High inflation is among the top concerns that investors now have about the global economy. By diversifying your assets across different currencies, you can reduce risk though. Here’s why you should add some of the safest currencies in Asia to your portfolio.
Ever since we entered the modern era, there are regions of the world that have dominated and excelled against the rest during recession and times of crisis. This is partially because they mastered lessons that put them ahead of the class.
In the 19th century, the future was in Europe with the Industrial Revolution; in the 20th century, the potential was in the United States with Fordism and Taylorism.
Now in the 21st century, the digital era is in Asia.
With our eyes on the new century, we have to modify our investments to suit the change in demand. Safety lies where there is built-in demand for decades to come and an ecosystem of industries that do business in it.
With that in mind, we will be exploring the five safest currencies in Asia over the last decade as measured by USD and a basket of currencies used by the International Monetary Fund (IMF), which when packaged together are known Special Drawing Rights (XDR).
The reason we will be using these two measures is so that we get a more accurate picture of the currency’s safety.
USD is presently still the world’s currency and XDR are units of account for the IMF created by blending the monetary value of a basket of currencies (USD 41.73%, EUR 30.93%, Renminbi 10.92%, JPY 8.33% and GBP 8.09%).
Thus, XDR represents a good baseline to compare to in order to see the true value of the Asian currencies when compared to global purchasing power.
In other words, you will be able to see the safety of the currencies, but relative to the world as a whole. An unfavorable USD valuation doesn’t necessarily mean that it’s a badly performing currency when viewed within an international context.
Singapore Dollar (SGD)
|1 XDR in SGD||SGD ROI in USD|
|ROI – 10y||-1.42%||-10.54%|
|ROI – 5y||2.58%||-1.59%|
Singapore has been one of world history’s economic miracles, as it went from backwater to top financial center within a lifetime.
Naturally, the Singapore dollar rose along with it. For the most part, it has managed to keep up its value against the USD. In decades prior to this, it appreciated considerably.
Despite the extraordinary appreciation of decades past, price increase is not necessarily desirable in a currency, so the relative stability of the past decade is a good thing.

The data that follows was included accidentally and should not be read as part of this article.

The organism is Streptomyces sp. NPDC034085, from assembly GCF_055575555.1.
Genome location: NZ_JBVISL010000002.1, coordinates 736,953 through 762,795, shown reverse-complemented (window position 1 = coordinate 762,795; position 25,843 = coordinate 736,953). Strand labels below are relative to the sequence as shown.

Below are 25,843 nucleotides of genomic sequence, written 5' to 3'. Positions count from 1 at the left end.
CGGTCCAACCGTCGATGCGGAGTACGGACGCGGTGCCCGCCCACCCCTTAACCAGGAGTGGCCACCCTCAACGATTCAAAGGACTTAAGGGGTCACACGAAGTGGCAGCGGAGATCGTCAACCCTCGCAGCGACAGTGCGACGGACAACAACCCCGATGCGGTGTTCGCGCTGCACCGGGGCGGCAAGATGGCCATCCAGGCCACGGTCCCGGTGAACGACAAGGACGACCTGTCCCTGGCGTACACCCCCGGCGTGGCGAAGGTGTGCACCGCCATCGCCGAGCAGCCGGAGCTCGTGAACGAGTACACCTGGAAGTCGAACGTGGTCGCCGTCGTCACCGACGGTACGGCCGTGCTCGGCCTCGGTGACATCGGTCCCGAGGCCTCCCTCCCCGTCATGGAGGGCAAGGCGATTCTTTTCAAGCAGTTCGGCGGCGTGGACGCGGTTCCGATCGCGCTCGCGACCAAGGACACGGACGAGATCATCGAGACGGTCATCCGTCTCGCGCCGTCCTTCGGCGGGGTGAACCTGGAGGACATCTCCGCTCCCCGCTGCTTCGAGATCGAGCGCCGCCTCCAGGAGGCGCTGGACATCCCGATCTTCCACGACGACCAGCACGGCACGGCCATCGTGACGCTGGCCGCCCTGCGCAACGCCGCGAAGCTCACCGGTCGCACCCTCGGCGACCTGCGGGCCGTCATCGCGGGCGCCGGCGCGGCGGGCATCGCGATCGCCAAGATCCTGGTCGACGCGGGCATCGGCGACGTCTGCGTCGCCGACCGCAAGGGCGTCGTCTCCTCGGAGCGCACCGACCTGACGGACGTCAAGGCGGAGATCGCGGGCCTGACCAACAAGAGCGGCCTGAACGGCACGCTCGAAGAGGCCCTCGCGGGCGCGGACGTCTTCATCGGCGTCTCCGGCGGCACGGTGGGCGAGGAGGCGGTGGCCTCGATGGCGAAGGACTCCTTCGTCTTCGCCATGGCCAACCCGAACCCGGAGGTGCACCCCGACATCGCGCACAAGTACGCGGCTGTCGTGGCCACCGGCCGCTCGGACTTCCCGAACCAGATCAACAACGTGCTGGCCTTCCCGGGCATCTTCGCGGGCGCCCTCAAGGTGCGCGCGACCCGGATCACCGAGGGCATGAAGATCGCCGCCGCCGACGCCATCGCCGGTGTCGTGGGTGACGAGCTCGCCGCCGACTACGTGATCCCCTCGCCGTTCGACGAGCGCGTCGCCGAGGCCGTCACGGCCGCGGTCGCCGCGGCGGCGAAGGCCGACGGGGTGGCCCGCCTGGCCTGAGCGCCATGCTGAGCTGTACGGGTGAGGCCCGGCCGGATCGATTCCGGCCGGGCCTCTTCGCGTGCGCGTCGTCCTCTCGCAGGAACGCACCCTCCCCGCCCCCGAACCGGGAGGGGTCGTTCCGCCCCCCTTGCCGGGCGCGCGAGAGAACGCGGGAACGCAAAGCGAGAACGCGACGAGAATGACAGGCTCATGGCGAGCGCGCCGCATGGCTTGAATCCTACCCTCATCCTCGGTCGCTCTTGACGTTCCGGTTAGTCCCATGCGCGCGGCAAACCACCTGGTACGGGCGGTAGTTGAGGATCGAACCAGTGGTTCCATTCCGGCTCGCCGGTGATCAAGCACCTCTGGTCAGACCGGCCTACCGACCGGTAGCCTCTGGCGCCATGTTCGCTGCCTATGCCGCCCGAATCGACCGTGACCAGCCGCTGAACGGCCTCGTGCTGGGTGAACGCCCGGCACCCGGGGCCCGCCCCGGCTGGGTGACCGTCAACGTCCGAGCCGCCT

With price stability comes dependability, allowing a whole ecosystem to grow around it as a consequence. Ultimately, you don’t want your store of value to be volatile, you want it to be reliable.
While Singapore technically shares the spot “most desirable financial center in Asia” with Hong Kong, the SGD today is among the 15 most traded currencies worldwide.
The Singapore dollar is increasingly considered a hedge against major world currencies, for the same reason the currencies of other financial centers (Swiss Franc, Great British Pound) are valued.
Singapore’s focus on banking and wealth management will continue driving demand for its currency. Per capita, Singapore is now the 4th richest nation in the world – and almost half again as wealthy as Switzerland.
Furthermore, over the last few decades, the Singaporean financial institutions have continued to increase their share of assets under management compared to traditional hubs like Switzerland, which bodes well for investor confidence in SGD and its future prospects.
Looking at the numbers specifically, the SGD fell in price relative to the USD both in the 10-year timeframe (-10.54%) and in the 5-year timeframe (-1.59%).
That said, it’s an incomplete story. The USD isn’t the only international currency out there, after all.
Hence, when we compare it to the basket of currencies of an XDR it turns out far more favorably, on a decade viewpoint, it lost (-1.42%) while in the 5-year timeframe it gained (2.58%). Overall, this makes the SGD one of the safest currencies in Asia.
Korean Won (KRW)
|1 XDR in KRW||KRW ROI in USD|
|ROI – 10y||-4.22%||-7.92%|
|ROI – 5y||6.54%||-5.25%|
It was only recently that South Korea managed to escape the middle-income trap to join Singapore and Japan as the Asia-Pacific region’s third most developed country. This puts it in a very select list of achieving economies.
Overall, it is a unique mixed economy that still shows great potential for appreciation, especially when we consider the relative stagnancy of its neighbour, Japan.
It bears mentioning that South Korea’s economy is primarily controlled by family-owned conglomerates called chaebols.
Put simply, a considerable portion of the economy’s value remains in illiquid structures that may yet come into play in the stock market in the coming decades.
Given its steady growth and a clear path for development, the Korean Won remains a leading alternative to the Yen for similar reasons as the Singapore Dollar.
KRW has fluctuated within a narrow range of 1050 and 1250 to the USD for the past 10 years, making it one of the region’s least volatile currencies.
Considering the differential between KRW and USD was under 8% over the course of a decade, it would seem to be a good diversification hedge.
Furthermore, when we broaden our view to international trade, it actually performed rather well. While on the decade standpoint it underperformed Special Drawing Rights by -4.22%, it outperformed them in the 5-year standpoint by 6.54%.